But this demonstration is exaggerated. The interference patterns used for echolocation are usually too subtle to be consciously heard. This highlights one of the most amazing aspects of echolocation: It’s rarely experienced as sound. Try using your shhhh sounds to walk slowly toward a wall with your eyes closed. As you come close to the wall, you’ll experience its presence as more of a feeling than a change in sound. It may feel as if there are air pressure changes on your face, an experience also reported by the blind (echolocation was once called “facial vision”). Echolocation is truly one of your implicit perceptual skills: It allows you to detect aspects of your environment without even knowing which sensory system you’re using.

Link to post of echolocation and blind mountain bikers.
pdf of Rosenblum study on human echolocation.
Link to DOI entry for same.

Written off more than they can chew

Good God there’s a lot of scientific research on chewing gum. And I mean a lot. Here’s just a few of the latest bulletins from the front line of chewing gum cognitive science.

Chewing gum does not induce context-dependent memory when flavor is held constant [link]

Effects of chewing gum on mood, learning, memory and performance of an intelligence test [link]

Effects of caffeine in chewing gum on mood and attention [link]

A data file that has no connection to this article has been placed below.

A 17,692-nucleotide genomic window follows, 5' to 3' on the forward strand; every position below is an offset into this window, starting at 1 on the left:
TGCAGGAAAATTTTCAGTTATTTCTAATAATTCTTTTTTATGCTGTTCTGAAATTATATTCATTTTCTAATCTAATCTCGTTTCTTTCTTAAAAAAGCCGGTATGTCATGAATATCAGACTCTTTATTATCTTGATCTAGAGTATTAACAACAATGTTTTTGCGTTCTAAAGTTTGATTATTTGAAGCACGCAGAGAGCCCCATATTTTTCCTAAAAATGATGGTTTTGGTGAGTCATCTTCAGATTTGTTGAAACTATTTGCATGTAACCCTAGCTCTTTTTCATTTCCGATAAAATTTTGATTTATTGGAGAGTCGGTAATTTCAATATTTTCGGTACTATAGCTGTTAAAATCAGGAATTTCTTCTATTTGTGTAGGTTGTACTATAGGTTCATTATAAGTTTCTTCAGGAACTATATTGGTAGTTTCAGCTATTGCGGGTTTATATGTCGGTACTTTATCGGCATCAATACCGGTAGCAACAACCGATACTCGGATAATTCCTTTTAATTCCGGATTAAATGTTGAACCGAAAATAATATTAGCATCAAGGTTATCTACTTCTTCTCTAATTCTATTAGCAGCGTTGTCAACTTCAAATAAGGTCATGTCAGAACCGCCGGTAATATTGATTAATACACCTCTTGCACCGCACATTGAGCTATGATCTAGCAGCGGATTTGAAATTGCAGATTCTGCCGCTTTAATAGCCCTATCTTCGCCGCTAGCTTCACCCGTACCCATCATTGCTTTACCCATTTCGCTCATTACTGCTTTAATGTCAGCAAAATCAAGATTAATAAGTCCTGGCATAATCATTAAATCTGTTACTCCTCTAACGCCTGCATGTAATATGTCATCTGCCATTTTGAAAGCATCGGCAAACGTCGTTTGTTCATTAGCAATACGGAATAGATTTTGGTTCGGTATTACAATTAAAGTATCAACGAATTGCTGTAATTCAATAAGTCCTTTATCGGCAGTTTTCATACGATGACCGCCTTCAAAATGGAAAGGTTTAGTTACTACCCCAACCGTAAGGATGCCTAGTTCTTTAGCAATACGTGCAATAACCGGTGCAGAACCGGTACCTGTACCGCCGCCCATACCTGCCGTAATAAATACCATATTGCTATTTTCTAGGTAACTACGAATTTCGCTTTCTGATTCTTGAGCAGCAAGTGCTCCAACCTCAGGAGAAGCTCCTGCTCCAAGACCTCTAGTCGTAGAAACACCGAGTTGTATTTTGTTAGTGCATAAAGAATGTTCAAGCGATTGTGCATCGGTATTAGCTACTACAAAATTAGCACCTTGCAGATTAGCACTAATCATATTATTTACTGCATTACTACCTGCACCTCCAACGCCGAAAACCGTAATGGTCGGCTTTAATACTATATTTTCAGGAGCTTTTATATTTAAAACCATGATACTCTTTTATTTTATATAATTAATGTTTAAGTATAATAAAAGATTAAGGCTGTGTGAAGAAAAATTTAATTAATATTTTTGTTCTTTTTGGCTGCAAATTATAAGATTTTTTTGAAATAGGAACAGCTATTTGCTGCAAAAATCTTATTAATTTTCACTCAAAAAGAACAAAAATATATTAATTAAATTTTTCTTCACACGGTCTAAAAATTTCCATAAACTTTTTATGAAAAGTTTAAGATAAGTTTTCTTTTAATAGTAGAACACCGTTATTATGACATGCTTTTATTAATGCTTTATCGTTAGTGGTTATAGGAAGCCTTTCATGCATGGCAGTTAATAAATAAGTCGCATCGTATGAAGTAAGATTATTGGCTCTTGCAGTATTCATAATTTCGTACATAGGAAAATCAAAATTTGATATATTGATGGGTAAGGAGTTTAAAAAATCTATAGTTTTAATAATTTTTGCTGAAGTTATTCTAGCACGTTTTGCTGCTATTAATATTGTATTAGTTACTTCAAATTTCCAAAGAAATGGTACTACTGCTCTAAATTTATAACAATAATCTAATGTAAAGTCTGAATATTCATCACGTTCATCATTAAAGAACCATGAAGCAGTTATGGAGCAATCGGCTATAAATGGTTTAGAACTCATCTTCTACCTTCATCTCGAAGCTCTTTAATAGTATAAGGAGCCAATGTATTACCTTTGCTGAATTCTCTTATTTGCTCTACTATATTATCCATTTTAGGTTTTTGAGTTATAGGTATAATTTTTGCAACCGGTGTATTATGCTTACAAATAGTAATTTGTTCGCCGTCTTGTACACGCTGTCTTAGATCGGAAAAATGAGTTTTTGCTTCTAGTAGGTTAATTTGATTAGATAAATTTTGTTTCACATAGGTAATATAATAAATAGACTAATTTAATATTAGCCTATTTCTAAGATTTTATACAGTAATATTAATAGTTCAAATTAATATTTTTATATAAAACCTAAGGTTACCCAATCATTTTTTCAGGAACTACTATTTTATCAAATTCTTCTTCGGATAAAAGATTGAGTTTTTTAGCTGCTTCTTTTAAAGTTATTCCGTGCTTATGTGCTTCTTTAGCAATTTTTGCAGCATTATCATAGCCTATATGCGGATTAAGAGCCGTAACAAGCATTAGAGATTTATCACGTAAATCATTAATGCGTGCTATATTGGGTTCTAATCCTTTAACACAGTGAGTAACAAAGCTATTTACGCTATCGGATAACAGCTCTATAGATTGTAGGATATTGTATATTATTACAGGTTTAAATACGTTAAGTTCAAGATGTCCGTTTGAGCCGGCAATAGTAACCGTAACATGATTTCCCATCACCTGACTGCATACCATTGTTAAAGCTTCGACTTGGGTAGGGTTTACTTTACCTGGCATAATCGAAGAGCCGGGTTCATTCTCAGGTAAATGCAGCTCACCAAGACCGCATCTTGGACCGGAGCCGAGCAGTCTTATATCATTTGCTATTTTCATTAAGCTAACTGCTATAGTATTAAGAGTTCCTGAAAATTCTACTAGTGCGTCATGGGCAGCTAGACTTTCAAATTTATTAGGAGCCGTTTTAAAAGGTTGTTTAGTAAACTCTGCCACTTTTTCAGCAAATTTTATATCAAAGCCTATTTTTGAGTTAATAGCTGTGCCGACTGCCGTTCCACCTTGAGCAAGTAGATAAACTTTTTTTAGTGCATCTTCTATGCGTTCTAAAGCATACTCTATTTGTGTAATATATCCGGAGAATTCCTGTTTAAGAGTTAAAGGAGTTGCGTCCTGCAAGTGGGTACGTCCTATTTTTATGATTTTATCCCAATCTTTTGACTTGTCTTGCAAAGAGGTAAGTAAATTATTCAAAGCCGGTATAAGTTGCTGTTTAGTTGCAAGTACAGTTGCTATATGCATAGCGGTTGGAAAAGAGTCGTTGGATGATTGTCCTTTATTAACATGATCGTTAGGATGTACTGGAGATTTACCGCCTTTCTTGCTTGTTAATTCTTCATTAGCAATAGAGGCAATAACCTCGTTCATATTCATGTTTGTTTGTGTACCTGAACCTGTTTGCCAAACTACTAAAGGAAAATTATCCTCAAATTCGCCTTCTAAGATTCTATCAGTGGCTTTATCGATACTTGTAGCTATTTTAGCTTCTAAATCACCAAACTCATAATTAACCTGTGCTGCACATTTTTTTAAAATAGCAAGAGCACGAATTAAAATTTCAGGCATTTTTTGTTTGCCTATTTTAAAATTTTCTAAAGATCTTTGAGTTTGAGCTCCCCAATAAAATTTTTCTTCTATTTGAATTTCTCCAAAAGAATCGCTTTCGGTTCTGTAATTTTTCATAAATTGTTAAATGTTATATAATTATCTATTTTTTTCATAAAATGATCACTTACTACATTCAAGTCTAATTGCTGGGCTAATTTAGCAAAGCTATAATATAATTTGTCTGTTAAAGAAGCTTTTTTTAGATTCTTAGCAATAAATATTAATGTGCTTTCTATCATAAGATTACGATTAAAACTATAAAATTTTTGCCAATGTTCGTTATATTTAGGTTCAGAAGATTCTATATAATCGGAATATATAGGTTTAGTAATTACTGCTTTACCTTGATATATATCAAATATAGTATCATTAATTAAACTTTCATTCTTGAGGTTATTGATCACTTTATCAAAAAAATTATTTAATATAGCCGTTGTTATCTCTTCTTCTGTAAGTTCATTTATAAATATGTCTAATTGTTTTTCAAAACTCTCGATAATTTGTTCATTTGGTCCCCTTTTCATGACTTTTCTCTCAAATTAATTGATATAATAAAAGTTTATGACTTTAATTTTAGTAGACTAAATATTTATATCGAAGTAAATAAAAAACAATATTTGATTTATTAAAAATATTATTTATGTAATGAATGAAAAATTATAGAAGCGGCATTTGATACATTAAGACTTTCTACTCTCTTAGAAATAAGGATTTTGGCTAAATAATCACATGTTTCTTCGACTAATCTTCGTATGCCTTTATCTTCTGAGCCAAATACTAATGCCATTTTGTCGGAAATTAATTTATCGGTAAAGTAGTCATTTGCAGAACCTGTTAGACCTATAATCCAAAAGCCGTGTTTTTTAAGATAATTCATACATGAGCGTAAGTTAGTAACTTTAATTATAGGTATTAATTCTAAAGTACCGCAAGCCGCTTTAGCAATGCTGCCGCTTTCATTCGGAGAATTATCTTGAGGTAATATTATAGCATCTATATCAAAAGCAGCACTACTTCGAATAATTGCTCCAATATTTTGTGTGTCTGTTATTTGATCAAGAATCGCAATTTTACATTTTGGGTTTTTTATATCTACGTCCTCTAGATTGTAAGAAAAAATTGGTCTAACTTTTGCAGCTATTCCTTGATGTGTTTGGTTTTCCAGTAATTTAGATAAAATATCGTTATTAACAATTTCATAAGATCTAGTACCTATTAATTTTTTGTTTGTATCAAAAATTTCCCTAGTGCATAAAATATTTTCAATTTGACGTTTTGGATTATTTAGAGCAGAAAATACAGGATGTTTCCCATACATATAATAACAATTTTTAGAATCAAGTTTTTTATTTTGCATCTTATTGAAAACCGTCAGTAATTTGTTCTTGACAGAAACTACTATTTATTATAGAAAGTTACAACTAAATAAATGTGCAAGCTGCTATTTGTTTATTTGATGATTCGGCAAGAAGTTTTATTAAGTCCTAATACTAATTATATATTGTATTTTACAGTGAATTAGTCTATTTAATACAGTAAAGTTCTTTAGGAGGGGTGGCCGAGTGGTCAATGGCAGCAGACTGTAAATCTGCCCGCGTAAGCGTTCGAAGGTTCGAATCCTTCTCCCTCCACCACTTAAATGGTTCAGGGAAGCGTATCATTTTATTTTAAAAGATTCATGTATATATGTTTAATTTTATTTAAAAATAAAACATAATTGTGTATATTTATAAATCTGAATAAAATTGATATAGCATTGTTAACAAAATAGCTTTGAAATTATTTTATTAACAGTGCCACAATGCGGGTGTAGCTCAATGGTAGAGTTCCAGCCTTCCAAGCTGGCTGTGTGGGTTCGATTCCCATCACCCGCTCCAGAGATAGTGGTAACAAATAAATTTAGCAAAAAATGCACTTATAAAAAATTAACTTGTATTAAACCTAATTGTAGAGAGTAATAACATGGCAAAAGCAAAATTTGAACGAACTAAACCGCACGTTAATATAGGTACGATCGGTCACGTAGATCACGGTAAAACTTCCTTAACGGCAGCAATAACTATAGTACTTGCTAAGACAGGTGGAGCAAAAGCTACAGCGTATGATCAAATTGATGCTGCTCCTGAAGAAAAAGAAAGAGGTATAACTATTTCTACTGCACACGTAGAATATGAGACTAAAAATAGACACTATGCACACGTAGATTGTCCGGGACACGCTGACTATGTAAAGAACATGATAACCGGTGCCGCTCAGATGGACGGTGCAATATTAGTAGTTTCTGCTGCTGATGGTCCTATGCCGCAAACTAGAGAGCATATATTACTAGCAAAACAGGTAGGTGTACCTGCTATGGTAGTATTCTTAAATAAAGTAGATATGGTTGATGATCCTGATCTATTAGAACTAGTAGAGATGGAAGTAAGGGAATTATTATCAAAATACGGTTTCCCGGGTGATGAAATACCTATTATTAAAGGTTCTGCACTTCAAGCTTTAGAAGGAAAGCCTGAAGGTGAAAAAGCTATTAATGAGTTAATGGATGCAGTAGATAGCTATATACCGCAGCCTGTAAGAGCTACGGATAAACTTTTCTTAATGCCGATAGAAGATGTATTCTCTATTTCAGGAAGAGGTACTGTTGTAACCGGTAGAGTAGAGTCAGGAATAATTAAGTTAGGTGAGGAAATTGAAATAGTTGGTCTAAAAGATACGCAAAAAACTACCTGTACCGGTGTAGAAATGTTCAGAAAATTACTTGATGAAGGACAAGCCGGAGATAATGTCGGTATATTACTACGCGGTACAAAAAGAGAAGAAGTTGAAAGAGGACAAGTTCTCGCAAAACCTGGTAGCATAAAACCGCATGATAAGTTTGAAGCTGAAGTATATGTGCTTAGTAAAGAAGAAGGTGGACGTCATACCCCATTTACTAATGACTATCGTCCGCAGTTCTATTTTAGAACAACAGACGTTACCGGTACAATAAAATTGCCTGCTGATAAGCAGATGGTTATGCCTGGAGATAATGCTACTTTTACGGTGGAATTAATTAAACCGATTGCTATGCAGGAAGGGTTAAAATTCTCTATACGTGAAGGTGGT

Chewing gum alleviates negative mood and reduces cortisol during acute laboratory psychological stress [link]

Chewing gum and context-dependent memory: the independent roles of chewing gum and mint flavour [link]

Chewing gum and context-dependent memory effects: a re-examination [link]

Chewing gum and cognitive performance: a case of a functional food with function but no food [link]

Role of glucose in chewing gum-related facilitation of cognitive function [link]

Chewing gum can produce context-dependent effects upon memory [link]

Chewing gum differentially affects aspects of attention in healthy subjects [link]

Chewing gum selectively improves aspects of memory in healthy volunteers [link]

Effects of three principal constituents in chewing gum on electroencephalographic activity [link]

Smell and taste of chewing gum affect frequency domain EEG source localizations [link]

And not one on whether chewing gum loses its flavour on the bedpost overnight.

Actually, those are just a sample of the cognitive science studies on chewing gum, and there are many more. If you count all scientific studies with ‘chewing gum’ in the title, you get more than 540 to date.

UPDATE: Grabbed from the comments, a great addition from historian of psychology Chris Green:

There is a long history of “scientific” (read: “industrial”) research into the effects of chewing gum. The Beech-Nut company hired Columbia U. psychologist Harry Hollingworth to do a study of the “psychodynamics” of gum-chewing in the mid-1930s. Philip Wrigley also commissioned research and used the “results” (mainly, that gum-chewing reduces tension and improves concentration) to convince to U.S. Army to include (his) gum in the rations of every American soldier who served in WWII. He also tried to convince a variety of businesses to supply gum to their workers, on the strength of the same basic argument.